Establishing a New Learning Initiative Prototype within an Industrial District
Chicago Public Schools (CPS) commissioned CannonDesign to plan and design its new three-story John C. Dore Elementary School, located on the city’s Southwest side. As the project is the first implementation of CPS’s new prototype Personalized Learning (PL) initiative, CannonDesign’s history and expertise in designing 21st-century learning environments created an ideal partnership. The facility replaces an existing one-story elementary school, addressing community population demands and alleviating over-crowding at schools in the area.
As part of the new prototype PL initiative, Dore Elementary is designed with spatial strategies that incorporate tailored and rigorous instruction based on student needs, strengths and interests. While skills are still taught consistently in standard classrooms, the PL model allows students to take different learning paths (based on their abilities) to achieve mastery. The team designed “pullout rooms” for each academic grade level, creating spaces between pairs of classrooms where a student or a small group can meet for direct personal instruction. This planning configuration clusters the classrooms into grade-level communities with shared entrances adjacent to the pullout rooms, allowing teachers to work with students near their home learning environments. It also creates a sense of connection and community. Pullout rooms are located on the perimeter of the floor plan in order to bring natural light into all learning spaces. The cafeteria faces the open campus green, providing ample natural light and a connection to the outdoors.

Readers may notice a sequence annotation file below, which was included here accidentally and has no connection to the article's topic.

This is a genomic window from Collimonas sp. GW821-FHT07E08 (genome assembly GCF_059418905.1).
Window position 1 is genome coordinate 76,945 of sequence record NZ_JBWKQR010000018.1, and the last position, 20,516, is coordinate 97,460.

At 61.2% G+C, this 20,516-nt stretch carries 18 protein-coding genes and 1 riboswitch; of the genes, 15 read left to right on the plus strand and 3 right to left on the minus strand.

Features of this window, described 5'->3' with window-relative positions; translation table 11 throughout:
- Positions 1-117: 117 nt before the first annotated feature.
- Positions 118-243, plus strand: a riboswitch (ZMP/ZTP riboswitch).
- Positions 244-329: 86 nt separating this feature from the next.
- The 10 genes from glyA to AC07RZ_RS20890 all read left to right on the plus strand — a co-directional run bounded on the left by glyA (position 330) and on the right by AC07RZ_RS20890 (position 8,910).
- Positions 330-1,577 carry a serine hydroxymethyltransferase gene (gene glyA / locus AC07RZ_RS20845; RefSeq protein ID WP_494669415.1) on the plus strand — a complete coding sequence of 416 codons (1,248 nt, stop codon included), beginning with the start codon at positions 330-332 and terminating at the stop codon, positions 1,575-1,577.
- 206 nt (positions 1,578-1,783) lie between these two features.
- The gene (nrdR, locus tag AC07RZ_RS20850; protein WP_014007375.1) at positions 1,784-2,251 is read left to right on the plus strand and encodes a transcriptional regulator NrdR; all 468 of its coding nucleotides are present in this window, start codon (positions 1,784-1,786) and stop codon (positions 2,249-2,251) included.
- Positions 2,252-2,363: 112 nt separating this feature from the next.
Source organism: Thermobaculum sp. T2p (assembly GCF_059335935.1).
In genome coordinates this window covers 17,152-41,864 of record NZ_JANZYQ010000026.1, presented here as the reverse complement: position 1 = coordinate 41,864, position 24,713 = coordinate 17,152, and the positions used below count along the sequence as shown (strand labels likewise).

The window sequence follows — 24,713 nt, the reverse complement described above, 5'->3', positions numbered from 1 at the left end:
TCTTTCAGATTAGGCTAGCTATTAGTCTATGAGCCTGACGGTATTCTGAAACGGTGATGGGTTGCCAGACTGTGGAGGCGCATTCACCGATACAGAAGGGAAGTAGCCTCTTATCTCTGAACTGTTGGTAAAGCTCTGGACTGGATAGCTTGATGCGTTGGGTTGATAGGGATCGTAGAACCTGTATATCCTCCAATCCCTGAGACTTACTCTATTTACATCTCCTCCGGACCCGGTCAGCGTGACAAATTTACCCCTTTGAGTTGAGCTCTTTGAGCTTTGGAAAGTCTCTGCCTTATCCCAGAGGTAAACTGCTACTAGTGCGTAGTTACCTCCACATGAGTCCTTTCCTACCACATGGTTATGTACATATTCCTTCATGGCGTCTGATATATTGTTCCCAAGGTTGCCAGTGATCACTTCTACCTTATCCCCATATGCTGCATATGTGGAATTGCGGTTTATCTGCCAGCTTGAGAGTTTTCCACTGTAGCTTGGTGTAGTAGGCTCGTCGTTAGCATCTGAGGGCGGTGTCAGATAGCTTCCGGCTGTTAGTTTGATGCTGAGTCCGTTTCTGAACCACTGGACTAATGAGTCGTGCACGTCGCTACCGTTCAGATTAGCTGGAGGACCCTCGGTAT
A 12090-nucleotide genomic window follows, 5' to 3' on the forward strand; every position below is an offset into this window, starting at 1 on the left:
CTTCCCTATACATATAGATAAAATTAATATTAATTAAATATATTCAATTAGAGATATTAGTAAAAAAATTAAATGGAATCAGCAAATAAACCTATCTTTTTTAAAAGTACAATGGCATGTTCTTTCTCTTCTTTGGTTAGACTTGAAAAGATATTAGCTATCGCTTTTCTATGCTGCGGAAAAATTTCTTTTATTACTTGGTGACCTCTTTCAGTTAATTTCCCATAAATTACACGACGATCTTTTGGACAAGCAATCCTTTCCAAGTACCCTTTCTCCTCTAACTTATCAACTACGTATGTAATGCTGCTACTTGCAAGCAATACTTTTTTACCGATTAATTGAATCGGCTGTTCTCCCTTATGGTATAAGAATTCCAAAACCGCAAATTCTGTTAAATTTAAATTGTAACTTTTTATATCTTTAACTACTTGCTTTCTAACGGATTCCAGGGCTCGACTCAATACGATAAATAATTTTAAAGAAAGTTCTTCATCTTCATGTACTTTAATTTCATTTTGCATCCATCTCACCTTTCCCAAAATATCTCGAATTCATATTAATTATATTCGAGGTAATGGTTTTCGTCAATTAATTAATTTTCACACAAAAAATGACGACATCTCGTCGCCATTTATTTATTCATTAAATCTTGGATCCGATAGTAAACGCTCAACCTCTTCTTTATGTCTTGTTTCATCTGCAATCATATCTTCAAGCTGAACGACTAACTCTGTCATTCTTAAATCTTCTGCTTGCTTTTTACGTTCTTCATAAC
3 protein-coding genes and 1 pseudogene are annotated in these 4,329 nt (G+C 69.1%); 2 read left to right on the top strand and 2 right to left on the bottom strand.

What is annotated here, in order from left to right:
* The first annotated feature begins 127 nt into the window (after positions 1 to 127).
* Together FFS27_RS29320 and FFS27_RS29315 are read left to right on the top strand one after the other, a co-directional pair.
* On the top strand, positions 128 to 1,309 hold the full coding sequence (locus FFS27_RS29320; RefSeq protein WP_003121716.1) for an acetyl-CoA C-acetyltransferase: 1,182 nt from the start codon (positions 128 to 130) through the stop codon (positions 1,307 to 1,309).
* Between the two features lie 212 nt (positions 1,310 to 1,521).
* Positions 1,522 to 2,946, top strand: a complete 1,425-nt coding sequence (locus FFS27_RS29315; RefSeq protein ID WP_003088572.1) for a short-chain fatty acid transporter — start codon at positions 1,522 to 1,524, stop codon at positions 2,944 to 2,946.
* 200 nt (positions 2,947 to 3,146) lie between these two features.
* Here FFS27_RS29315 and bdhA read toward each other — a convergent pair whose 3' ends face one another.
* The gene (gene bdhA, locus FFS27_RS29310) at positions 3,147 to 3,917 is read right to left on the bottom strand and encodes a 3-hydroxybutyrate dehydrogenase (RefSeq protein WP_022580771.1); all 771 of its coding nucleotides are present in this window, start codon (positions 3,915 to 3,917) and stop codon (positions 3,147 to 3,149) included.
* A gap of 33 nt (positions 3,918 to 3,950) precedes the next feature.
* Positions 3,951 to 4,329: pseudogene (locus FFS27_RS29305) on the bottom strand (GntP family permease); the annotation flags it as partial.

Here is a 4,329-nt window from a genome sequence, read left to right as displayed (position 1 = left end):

To help shield the neighborhood from an adjacent industrial area, the design team oriented the CPS “L” prototype layout of the facility such that the main entrance campus green embraces the residential community. This open space creates a central communal space for the neighborhood, complete with a small turf athletic field, walking course and playground.
The facility’s predominantly neutral-colored brick exterior reinforces building massing and relates to both the neighborhood context, as well as serving as a backdrop for strategically-placed color accents. These accents appear in the brick detailing, colored window frames and playground equipment, as well as the interior finish palette, adding moments of playfulness to the design while celebrating the school colors of blue and yellow. The building is pursuing LEED Certification, with a target of Silver.